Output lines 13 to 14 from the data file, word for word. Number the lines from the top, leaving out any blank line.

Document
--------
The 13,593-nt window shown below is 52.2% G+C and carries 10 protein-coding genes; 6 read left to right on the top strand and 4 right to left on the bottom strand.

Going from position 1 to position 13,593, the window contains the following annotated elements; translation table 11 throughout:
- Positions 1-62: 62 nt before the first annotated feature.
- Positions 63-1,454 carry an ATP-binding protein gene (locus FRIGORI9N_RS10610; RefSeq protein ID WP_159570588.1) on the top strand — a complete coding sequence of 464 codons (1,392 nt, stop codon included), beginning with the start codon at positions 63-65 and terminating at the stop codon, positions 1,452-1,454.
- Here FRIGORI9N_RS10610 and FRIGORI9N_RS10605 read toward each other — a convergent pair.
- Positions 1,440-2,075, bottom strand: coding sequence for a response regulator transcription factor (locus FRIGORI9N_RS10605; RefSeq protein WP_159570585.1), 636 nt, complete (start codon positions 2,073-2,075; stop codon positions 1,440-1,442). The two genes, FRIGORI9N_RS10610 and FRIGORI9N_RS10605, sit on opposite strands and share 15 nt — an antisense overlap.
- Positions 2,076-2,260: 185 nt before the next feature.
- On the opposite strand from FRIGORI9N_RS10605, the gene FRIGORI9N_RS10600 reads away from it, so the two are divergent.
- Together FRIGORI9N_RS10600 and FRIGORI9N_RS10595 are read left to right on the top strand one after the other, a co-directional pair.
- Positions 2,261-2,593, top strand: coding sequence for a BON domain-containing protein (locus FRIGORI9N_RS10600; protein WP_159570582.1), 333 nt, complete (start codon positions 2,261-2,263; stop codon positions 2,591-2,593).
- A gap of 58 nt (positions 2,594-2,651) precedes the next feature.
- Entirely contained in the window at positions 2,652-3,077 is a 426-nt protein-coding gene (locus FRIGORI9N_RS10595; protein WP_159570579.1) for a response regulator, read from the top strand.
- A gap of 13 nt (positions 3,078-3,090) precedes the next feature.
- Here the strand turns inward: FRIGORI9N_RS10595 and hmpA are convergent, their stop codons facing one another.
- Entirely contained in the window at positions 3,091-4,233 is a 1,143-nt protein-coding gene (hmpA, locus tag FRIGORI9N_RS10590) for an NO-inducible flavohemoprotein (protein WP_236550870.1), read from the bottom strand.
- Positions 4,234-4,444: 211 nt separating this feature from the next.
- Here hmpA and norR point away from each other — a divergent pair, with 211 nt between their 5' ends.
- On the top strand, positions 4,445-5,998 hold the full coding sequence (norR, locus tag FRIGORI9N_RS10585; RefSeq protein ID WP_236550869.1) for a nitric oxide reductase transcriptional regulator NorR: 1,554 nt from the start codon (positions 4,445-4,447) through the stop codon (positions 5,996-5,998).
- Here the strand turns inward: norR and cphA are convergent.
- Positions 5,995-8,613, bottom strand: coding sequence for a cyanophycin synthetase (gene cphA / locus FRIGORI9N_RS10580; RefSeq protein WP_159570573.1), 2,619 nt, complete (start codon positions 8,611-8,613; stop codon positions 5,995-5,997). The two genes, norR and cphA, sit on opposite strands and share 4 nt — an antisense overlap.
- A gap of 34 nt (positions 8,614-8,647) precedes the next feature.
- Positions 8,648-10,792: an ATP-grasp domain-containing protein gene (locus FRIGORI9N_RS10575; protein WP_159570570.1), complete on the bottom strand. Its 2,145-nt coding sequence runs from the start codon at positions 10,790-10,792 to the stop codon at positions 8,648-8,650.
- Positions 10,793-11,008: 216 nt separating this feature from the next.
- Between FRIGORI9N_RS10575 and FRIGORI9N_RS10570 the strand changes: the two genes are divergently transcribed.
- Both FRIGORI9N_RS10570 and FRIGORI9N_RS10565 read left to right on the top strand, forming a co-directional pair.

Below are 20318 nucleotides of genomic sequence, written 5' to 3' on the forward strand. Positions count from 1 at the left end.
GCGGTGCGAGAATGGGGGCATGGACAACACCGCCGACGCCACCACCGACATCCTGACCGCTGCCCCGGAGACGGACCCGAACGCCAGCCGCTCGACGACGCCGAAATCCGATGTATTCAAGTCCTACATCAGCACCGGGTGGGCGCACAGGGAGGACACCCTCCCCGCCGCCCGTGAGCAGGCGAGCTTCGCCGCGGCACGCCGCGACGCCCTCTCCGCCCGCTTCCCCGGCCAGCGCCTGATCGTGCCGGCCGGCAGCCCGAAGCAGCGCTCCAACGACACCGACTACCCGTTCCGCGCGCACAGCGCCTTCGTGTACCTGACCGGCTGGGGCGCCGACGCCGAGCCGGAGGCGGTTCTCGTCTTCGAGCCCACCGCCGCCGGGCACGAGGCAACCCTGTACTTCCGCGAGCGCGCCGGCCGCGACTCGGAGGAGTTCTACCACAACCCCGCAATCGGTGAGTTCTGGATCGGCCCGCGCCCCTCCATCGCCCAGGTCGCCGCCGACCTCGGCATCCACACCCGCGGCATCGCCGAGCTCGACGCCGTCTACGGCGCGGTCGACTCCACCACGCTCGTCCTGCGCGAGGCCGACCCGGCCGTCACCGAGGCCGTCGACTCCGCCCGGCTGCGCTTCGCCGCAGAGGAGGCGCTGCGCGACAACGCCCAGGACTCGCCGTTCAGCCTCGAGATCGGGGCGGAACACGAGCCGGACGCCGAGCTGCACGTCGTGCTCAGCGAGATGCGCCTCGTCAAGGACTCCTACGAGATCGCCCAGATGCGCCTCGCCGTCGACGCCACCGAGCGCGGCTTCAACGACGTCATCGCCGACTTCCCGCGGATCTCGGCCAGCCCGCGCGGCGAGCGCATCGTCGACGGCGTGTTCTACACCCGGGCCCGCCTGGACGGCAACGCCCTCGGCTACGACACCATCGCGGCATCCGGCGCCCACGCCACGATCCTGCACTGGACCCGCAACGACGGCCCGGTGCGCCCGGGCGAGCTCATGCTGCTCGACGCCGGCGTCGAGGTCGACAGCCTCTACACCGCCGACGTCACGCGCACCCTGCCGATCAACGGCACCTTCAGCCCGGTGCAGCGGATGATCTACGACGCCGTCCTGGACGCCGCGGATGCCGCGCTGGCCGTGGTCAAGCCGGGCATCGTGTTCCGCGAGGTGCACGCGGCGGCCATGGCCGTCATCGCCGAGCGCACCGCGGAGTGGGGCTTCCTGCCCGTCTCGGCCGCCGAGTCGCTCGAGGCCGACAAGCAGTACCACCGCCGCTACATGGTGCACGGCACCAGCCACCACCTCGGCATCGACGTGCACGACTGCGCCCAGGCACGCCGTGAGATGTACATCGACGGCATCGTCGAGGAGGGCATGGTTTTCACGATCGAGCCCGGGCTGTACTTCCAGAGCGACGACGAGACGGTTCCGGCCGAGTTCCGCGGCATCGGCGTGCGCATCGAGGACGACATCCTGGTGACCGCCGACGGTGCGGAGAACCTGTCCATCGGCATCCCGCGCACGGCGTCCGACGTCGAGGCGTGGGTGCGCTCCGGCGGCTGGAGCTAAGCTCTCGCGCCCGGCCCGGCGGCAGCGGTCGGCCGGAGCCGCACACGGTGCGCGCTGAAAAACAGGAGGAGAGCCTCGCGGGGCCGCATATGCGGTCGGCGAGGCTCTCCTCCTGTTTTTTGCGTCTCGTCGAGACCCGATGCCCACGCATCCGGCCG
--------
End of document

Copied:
- A gap of 13 nt (positions 3,078-3,090) precedes the next feature.
- Here the strand turns inward: FRIGORI9N_RS10595 and hmpA are convergent, their stop codons facing one another.